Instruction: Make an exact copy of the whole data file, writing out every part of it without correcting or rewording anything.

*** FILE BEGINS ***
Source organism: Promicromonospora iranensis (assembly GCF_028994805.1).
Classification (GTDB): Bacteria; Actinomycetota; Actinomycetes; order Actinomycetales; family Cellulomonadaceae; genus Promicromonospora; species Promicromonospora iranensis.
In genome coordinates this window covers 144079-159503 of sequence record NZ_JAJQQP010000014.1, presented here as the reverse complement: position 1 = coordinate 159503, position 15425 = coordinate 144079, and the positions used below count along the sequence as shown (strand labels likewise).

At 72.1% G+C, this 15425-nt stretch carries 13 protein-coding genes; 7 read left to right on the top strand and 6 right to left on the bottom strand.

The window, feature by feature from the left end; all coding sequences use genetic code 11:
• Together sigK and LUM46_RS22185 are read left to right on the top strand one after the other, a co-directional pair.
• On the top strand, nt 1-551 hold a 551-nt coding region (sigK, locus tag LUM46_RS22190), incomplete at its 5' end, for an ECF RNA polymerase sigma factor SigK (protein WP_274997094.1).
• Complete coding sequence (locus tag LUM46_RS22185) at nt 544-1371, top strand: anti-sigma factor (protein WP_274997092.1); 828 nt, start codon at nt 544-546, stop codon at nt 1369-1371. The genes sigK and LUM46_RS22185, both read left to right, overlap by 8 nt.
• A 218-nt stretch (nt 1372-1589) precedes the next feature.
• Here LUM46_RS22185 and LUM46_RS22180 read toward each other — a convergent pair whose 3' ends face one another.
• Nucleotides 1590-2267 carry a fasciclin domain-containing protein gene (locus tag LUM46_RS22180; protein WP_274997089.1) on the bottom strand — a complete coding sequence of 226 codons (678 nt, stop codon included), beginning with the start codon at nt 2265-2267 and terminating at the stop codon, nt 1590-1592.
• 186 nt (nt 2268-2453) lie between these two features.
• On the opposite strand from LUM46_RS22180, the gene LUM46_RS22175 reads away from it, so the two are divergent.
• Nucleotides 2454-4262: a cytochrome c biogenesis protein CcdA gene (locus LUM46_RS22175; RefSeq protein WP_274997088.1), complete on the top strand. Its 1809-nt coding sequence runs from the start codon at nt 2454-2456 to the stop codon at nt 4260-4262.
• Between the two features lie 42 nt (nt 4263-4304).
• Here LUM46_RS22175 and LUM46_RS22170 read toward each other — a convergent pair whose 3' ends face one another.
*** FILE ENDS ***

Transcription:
Source organism: Promicromonospora iranensis (assembly GCF_028994805.1).
Classification (GTDB): Bacteria; Actinomycetota; Actinomycetes; order Actinomycetales; family Cellulomonadaceae; genus Promicromonospora; species Promicromonospora iranensis.
In genome coordinates this window covers 144079-159503 of sequence record NZ_JAJQQP010000014.1, presented here as the reverse complement: position 1 = coordinate 159503, position 15425 = coordinate 144079, and the positions used below count along the sequence as shown (strand labels likewise).

At 72.1% G+C, this 15425-nt stretch carries 13 protein-coding genes; 7 read left to right on the top strand and 6 right to left on the bottom strand.

The window, feature by feature from the left end; all coding sequences use genetic code 11:
• Together sigK and LUM46_RS22185 are read left to right on the top strand one after the other, a co-directional pair.
• On the top strand, nt 1-551 hold a 551-nt coding region (sigK, locus tag LUM46_RS22190), incomplete at its 5' end, for an ECF RNA polymerase sigma factor SigK (protein WP_274997094.1).
• Complete coding sequence (locus tag LUM46_RS22185) at nt 544-1371, top strand: anti-sigma factor (protein WP_274997092.1); 828 nt, start codon at nt 544-546, stop codon at nt 1369-1371. The genes sigK and LUM46_RS22185, both read left to right, overlap by 8 nt.
• A 218-nt stretch (nt 1372-1589) precedes the next feature.
• Here LUM46_RS22185 and LUM46_RS22180 read toward each other — a convergent pair whose 3' ends face one another.
• Nucleotides 1590-2267 carry a fasciclin domain-containing protein gene (locus tag LUM46_RS22180; protein WP_274997089.1) on the bottom strand — a complete coding sequence of 226 codons (678 nt, stop codon included), beginning with the start codon at nt 2265-2267 and terminating at the stop codon, nt 1590-1592.
• 186 nt (nt 2268-2453) lie between these two features.
• On the opposite strand from LUM46_RS22180, the gene LUM46_RS22175 reads away from it, so the two are divergent.
• Nucleotides 2454-4262: a cytochrome c biogenesis protein CcdA gene (locus LUM46_RS22175; RefSeq protein WP_274997088.1), complete on the top strand. Its 1809-nt coding sequence runs from the start codon at nt 2454-2456 to the stop codon at nt 4260-4262.
• Between the two features lie 42 nt (nt 4263-4304).
• Here LUM46_RS22175 and LUM46_RS22170 read toward each other — a convergent pair whose 3' ends face one another.